Taking a New Route Home May Improve Your Memory

new experiences improve memory

It’s no secret that new experiences can improve memory recall. After all, we tend to remember the first time that we did just about anything. Similarly, research suggests that taking a new route home may have a beneficial effect on your memory. Learn more about how new experiences improve memory.

Why New Experiences Improve Memory

As we go about our daily lives, our brains decide all the time which information to retain and which to discard. Taking the same route home every day doesn’t usually bring the brain any new information – it’s always the same stops, the same shops, the same faces.

A 2016 study at the University of Edinburgh found that new experiences help with the formation of new memories. When something catches our attention, our brains release dopamine to the part of the brain that governs the formation of memories, the hippocampus.

According to another 2016 study, this one from the University of Texas, unpredictability also improves memory recall. The episodic memory of forty-six adults was tested before and after memory training. The subjects who were given unpredictable memory training showed improved recalls.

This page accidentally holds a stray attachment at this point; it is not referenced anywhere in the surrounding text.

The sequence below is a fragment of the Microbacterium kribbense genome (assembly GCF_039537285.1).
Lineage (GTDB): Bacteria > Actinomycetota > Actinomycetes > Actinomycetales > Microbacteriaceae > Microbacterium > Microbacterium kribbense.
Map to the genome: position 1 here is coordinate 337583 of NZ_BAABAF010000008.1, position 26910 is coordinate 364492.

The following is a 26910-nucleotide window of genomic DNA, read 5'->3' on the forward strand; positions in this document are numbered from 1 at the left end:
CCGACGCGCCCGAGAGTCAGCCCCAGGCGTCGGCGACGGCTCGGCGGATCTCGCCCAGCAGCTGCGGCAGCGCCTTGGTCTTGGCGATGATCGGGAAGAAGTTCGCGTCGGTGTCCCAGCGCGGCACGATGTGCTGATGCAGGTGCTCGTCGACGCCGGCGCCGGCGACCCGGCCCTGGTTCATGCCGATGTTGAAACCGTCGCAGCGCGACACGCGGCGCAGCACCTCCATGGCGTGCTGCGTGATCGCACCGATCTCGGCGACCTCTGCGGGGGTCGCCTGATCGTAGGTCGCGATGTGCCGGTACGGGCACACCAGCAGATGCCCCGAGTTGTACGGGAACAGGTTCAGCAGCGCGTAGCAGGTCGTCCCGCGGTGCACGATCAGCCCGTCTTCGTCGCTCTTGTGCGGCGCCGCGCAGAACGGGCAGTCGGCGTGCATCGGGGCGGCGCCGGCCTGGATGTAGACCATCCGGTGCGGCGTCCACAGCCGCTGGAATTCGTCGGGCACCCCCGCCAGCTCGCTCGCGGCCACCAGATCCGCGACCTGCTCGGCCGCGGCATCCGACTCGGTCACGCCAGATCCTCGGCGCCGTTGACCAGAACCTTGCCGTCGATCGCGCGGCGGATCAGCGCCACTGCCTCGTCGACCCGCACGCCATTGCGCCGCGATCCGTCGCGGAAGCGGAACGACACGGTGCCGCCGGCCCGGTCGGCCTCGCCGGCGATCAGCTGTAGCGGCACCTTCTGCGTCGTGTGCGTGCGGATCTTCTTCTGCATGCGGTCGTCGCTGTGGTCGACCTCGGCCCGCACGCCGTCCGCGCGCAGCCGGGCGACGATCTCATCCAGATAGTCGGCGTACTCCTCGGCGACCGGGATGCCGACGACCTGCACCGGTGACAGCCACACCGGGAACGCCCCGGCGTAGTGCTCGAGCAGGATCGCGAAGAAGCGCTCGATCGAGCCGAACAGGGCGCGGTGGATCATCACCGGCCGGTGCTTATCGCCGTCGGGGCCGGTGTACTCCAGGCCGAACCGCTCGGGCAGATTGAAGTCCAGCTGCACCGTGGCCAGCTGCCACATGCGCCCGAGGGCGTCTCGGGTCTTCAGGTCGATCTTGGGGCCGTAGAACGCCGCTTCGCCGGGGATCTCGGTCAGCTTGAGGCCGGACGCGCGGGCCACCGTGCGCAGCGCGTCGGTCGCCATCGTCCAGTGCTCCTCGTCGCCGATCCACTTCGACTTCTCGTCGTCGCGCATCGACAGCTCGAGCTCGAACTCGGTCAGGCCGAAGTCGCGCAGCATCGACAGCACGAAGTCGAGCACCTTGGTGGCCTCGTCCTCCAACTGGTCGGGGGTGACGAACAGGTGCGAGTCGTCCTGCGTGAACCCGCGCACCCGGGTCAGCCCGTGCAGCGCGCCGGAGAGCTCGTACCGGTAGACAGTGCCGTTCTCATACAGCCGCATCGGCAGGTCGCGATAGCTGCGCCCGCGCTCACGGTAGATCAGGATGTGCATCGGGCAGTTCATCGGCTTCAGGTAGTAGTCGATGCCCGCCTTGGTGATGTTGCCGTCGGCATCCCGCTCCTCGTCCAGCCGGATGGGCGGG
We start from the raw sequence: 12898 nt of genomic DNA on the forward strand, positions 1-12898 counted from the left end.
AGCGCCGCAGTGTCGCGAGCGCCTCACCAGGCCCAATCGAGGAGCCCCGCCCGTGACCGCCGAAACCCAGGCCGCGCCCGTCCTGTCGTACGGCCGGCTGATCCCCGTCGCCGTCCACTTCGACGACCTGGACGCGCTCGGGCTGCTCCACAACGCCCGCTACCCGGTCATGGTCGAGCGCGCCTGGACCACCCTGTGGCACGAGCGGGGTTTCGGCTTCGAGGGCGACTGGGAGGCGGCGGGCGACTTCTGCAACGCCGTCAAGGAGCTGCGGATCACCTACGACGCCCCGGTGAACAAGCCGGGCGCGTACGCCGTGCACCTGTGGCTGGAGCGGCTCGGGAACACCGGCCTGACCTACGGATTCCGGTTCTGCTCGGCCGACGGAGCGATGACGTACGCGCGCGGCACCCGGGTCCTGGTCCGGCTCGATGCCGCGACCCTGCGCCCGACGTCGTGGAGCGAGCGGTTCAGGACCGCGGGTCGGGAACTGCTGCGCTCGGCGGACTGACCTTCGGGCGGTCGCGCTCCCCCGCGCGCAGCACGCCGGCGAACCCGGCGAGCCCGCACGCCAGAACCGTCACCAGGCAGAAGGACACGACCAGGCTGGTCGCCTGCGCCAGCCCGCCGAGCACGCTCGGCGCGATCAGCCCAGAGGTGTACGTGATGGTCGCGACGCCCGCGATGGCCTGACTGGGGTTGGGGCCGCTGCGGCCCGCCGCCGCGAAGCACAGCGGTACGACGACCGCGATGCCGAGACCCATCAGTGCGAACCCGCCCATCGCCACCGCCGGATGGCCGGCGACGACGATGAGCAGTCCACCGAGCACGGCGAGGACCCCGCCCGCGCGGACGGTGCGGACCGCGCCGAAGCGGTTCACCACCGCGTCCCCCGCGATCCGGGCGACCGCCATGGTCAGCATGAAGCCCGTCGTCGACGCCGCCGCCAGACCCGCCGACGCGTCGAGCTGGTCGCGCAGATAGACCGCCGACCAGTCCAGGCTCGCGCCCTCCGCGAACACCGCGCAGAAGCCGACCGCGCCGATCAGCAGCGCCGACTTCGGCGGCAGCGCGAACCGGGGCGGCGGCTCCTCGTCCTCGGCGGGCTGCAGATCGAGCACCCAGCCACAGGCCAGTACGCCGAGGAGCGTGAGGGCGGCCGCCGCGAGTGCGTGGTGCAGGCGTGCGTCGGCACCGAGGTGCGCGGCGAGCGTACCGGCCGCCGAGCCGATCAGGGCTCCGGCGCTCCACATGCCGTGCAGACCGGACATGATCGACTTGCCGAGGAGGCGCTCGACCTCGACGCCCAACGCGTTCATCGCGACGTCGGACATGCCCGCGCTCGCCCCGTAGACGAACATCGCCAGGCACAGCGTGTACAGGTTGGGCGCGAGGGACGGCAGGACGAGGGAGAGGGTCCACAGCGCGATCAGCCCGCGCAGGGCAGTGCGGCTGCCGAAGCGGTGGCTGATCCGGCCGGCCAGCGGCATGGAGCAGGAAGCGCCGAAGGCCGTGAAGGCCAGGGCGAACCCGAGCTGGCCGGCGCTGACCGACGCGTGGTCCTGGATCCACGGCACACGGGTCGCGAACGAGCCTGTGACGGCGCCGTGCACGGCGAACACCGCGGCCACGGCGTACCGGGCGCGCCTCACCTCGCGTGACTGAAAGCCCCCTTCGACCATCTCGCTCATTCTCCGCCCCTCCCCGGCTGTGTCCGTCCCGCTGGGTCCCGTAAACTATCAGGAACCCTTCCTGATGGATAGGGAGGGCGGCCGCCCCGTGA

The Benefits of Taking a New Route Home

When you take a new route home, you activate your brain’s ability to consolidate short-term memories into long-term ones. That means that you could remember more easily not only the things you experienced on your route but also the things that happened earlier in the day.

For example, if you studied in the morning, taking a new route could help you recall your lessons more readily, according to NIH senior investigator R. Douglas Fields.

New Routes, Better Memory

Taking a different route home is a simple memory improvement trick you should try. And remember that in general, new experiences improve memory. While doing new things is great, you could see memory benefits even by doing familiar things in different ways, like taking new routes to everyday places.